The recent allegations of sexual misconduct made against R. Kelly and the resulting wave of backlash are not going to stop the singer from making music. On Tuesday, Kelly tweeted a poster announcing a tour in New Zealand, Australia, and Sri Lanka “coming soon.” While no dates or venues have been given yet, the controversial R&B artist is already facing criticism for the move, USA Today reported.
“NEW TOUR ALERT,” the tweet read, along with a photo of Kelly and the phrase “King of R&B.”
R. Kelly’s announcement also appeared on Instagram and Facebook. The posts have since been deleted, but not before causing an uproar among Twitter users. Some Australian users wrote that Kelly isn’t welcome in their country, while others said that he should be locked up.
“Right. R Kelly is ok… but not a refugee. Geez AUSTRALIA….” one person said.
“Ok but like did anybody apart from R Kelly want R Kelly to tour Australia?” another joked.
Kelly’s fans do still remain, though, and some of them wrote that they are looking forward to the tour.
“Your concerts must go on,” someone said, while another added that “the storm is over.”
Accusations against the singer arose in a six-part Lifetime docu-series called Surviving R. Kelly in early January. The singer’s alleged sexual abuse victims, as well as stars like John Legend, joined the series to share their stories. Kelly has not been officially convicted of any crimes.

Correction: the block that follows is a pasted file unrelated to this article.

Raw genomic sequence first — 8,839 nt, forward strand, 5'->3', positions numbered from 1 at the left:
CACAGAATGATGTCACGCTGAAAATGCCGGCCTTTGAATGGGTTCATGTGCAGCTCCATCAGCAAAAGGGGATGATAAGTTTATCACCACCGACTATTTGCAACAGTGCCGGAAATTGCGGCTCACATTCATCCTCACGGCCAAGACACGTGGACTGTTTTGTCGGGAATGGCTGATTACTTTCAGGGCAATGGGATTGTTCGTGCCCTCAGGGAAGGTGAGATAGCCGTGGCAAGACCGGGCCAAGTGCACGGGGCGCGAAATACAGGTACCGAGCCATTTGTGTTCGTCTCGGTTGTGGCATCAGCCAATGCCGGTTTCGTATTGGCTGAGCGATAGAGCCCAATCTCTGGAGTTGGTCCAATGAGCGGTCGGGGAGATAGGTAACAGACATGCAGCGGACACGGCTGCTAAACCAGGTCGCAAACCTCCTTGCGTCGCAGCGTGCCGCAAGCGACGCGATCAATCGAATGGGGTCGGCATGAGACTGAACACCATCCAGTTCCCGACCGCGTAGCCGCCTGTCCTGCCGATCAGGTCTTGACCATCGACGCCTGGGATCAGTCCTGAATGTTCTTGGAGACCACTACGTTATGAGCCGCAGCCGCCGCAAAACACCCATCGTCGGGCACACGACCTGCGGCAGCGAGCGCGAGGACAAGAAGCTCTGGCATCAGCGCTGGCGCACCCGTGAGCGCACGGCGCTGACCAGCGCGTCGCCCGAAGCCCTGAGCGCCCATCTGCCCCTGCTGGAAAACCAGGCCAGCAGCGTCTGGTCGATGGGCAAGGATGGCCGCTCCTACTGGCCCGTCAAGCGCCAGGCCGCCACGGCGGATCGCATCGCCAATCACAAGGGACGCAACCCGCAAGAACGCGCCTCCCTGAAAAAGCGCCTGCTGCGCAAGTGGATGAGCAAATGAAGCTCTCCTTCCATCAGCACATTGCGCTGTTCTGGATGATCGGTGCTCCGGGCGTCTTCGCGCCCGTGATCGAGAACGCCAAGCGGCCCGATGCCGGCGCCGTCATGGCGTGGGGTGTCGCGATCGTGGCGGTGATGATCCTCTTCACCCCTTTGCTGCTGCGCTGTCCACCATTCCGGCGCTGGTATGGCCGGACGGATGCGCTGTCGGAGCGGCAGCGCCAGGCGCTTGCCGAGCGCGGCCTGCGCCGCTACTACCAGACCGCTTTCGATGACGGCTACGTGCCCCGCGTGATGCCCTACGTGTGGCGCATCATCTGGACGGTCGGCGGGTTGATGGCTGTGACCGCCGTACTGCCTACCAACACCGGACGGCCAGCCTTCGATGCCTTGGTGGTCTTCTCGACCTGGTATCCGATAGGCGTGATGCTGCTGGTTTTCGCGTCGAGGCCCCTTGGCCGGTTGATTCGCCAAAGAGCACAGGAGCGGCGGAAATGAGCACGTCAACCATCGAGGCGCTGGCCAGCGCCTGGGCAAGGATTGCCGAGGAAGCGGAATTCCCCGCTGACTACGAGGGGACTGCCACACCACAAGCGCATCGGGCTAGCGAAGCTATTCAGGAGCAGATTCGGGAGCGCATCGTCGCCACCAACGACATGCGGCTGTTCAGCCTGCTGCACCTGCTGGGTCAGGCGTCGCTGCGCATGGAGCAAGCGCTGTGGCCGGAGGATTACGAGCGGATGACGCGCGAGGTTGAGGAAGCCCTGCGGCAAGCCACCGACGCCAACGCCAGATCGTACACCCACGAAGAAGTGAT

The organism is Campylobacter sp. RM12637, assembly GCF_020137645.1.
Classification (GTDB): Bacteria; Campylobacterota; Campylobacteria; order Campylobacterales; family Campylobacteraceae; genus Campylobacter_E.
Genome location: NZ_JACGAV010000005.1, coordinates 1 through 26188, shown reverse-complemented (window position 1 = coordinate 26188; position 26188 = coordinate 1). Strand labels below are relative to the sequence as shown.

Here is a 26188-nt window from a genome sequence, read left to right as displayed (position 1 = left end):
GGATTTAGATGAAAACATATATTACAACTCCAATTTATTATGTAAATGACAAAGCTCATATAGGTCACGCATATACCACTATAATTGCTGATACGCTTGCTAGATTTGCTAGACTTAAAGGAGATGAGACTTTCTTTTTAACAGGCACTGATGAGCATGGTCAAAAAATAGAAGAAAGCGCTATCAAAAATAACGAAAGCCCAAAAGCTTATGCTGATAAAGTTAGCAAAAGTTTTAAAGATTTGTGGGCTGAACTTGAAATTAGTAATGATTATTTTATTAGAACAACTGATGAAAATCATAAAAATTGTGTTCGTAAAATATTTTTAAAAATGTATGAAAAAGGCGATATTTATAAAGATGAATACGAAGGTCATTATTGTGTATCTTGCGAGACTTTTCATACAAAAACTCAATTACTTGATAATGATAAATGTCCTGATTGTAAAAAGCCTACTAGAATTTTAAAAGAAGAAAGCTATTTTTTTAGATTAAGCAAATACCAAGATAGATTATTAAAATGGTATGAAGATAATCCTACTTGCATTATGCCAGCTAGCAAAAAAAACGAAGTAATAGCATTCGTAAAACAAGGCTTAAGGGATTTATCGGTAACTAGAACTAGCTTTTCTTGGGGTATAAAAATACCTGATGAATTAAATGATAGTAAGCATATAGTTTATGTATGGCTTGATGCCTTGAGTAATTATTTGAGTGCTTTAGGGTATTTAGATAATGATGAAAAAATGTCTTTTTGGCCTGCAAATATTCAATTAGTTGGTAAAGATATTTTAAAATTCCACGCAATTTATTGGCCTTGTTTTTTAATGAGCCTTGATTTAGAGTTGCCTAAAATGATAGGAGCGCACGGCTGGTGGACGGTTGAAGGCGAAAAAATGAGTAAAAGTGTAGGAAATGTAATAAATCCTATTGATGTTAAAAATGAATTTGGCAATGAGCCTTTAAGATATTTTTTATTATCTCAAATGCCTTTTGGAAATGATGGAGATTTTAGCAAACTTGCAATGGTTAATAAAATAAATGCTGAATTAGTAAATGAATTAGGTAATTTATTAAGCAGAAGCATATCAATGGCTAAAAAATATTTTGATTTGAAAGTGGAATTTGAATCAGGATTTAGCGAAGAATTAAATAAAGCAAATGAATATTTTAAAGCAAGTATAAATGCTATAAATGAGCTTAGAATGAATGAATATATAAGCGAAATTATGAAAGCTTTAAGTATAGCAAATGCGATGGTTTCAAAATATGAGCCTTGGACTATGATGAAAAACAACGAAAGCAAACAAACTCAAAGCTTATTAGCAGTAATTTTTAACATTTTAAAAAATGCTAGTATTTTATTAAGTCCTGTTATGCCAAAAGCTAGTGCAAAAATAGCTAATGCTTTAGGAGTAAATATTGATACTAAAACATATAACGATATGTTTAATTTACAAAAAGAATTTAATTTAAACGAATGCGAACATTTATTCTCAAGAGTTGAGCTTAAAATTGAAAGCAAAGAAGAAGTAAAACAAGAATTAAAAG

TMZ reported on Wednesday that Angelo Clary, the father of Kelly’s alleged sex slave Azriel Clary, believes that the countries who are allowing R. Kelly in for a tour must explain why they are welcoming him. Clary considers the tour to be a complete disregard for the words of the singer’s victims.
The allegations may affect Kelly’s ability to enter Australia, according to Independent. The Labor Party has reportedly denied visas to Chris Brown and Floyd Mayweather following similar abuse claims.
The shadow minister for immigration and border protection in Australia, Shayne Neumann, said that the Labor Party strongly supports “the refusal or cancellation of visas of non-citizens on character or criminal grounds.”
“If the immigration minister suspects that a non-citizen does not pass the character test, or there is a risk to the community while they are in Australia, he should use the powers he has under the Migration Act to deny or cancel their visa,” Neumann continued.
No further details on R. Kelly’s overseas tour have been announced, but it will likely promote the album that the singer claims is coming soon, as well as the single he released on January 1.